- There will be an accelerated pace of new and more stringent regulation on greenhouse gas emissions across jurisdictions. This will come in the form of both penalties and incentives, so reduce your exposure to climate change regulation and position your business and innovation pipeline to benefit from incentives.
- Set a 1.5°C compatible target with ambitious interim milestones. There is no time to delay. Businesses need to be all in for halving emissions by 2030. By joining initiatives like Business Ambition for 1.5 Degrees, The Climate Pledge or SME Climate Hub, businesses can access the guidance and partners needed to help them on this journey.
The report also calls attention to the role that nature plays in our arsenal to limit global warming. Land and oceans act as a sink for more than half of emissions today. That is a huge leg up in our fight against climate change and should not be reduced but instead grown.
Figure SPM.7: Cumulative anthropogenic CO2 emissions taken up by land and ocean sinks by 2100 under the five illustrative scenarios.
- Once businesses have set an ambitious target and put in place robust plans to mitigate all that is technically and economically possible across supply chains, they must also invest in nature. The IPCC report now highlights – better than ever before – that we cannot limit global warming to 1.5°C unless we tackle the emissions from nature and increase its capacity to draw CO2 out of the atmosphere.
- Join one of the many initiatives helping corporates invest in high-quality projects to reduce emissions using nature-based solutions and encourage others to do so too. Examples include Natural Climate Solutions Alliance, the LEAF Coalition, the Business Alliance for Scaling Climate Solutions or 1t.org.
An associated insight from the report is the significant role that methane emissions have on global warming. The IPCC shows that methane has added roughly half a degree to the warming observed today. Methane emissions are a much more potent greenhouse gas than CO2 in the short-term, and action in the run up to 2030 must include a focus on methane. This links closely to nature, as most methane emissions are from agriculture.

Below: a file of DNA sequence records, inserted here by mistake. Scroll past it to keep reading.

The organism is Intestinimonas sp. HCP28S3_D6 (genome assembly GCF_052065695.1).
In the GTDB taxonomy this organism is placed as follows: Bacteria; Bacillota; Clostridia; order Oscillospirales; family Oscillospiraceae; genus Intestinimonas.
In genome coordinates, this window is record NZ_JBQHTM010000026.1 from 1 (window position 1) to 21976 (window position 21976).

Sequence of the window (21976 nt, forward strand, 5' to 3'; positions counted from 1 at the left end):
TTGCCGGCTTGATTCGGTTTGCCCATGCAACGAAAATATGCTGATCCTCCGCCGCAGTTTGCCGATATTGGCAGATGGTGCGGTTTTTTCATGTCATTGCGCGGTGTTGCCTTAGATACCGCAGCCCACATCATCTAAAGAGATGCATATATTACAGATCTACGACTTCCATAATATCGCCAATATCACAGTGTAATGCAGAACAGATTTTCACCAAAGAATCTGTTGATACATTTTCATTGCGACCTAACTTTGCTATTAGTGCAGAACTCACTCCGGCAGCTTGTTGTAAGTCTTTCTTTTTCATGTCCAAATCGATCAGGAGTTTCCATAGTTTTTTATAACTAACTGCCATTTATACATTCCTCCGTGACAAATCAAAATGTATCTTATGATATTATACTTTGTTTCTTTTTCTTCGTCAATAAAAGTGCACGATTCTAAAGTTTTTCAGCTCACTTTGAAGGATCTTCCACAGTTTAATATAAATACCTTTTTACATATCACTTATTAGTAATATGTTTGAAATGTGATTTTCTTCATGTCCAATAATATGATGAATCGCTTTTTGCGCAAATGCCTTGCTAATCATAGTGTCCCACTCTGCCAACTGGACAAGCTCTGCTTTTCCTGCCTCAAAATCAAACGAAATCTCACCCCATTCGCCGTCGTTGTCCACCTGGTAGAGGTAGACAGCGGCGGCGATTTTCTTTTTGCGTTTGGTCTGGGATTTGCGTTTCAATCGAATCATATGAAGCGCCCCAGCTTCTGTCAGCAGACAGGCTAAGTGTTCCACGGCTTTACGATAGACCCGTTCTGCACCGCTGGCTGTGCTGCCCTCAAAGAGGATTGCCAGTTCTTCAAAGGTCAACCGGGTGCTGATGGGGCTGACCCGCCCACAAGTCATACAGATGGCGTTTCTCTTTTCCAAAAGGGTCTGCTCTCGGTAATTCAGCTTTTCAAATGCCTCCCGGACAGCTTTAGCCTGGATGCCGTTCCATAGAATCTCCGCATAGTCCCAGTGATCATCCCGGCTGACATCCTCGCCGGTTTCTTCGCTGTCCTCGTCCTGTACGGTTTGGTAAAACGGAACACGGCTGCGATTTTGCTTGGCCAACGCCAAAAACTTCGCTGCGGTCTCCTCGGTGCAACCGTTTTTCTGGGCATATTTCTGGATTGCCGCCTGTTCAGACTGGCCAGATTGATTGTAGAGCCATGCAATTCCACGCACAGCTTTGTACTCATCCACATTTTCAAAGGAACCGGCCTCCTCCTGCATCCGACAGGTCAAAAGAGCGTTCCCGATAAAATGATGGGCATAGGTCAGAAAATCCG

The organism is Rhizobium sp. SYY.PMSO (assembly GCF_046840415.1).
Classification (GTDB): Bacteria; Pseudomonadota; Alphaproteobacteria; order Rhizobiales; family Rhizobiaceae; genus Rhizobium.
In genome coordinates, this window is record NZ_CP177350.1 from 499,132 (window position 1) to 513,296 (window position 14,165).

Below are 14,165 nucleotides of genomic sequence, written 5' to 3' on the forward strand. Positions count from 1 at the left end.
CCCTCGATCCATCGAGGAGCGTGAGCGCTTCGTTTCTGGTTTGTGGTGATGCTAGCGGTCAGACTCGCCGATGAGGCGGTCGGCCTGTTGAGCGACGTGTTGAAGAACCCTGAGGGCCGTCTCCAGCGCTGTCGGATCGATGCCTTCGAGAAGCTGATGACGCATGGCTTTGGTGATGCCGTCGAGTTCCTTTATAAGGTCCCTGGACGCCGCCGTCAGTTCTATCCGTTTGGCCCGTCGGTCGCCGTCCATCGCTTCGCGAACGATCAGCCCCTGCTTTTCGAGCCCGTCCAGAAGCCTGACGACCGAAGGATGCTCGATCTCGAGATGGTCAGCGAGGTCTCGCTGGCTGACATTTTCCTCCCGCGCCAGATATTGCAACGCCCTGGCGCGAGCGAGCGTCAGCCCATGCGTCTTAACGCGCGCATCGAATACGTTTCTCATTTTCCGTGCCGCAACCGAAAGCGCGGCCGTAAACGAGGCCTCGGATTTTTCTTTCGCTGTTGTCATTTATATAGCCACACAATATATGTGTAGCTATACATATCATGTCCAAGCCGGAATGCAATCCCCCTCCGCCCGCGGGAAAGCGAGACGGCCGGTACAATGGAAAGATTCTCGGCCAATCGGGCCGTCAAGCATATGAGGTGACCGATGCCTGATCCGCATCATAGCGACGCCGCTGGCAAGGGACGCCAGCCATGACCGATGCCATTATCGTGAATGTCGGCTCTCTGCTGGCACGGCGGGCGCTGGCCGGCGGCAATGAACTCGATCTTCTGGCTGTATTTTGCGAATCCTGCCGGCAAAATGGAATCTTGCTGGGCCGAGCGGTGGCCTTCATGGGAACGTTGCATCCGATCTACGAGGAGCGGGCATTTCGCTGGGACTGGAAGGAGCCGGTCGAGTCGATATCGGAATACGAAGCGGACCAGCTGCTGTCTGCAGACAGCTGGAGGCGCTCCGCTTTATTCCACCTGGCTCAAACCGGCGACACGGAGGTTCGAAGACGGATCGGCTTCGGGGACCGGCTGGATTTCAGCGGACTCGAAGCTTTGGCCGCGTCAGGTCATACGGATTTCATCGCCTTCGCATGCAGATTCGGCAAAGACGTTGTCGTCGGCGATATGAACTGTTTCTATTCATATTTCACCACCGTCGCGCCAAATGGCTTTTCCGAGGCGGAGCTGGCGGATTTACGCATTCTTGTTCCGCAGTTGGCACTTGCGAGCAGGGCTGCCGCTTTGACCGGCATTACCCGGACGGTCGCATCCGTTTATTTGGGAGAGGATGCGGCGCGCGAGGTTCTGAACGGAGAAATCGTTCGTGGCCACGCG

- If a business’ value chain relies on agriculture, it will also be expected to address methane emissions by regulators, customers or the public. Expect new pressure and a growing search for solutions to reducing the impact of food and agriculture. The agricultural sector has seen minimal innovation compared to energy and transport, making it ripe for disruption in this critical decade ahead.
The last insight from the IPCC report focuses on the opportunities presented by the improved and more granular data now available.
- This report has, for the first time, made regional level information available and in an easily understandable format to allow companies to better perform a risk assessment. Businesses should task a dedicated team at their respective companies to review their risk matrices at the group, business line and asset level. Put mitigation plans in place and don’t forget to look at the opportunities that may open up as well.
The IPCC’s climate science has once again served as a stark warning of things to come. Company staff, customers, voters and citizens around the world are increasingly alarmed. It is our job to give hope. Businesses can take action and lead the global Race to Zero by developing and deploying the solutions that we need and helping to build resilience among communities. Collaboration will be the only way to make this happen at the pace and scale required — and businesses remain at the heart of the action.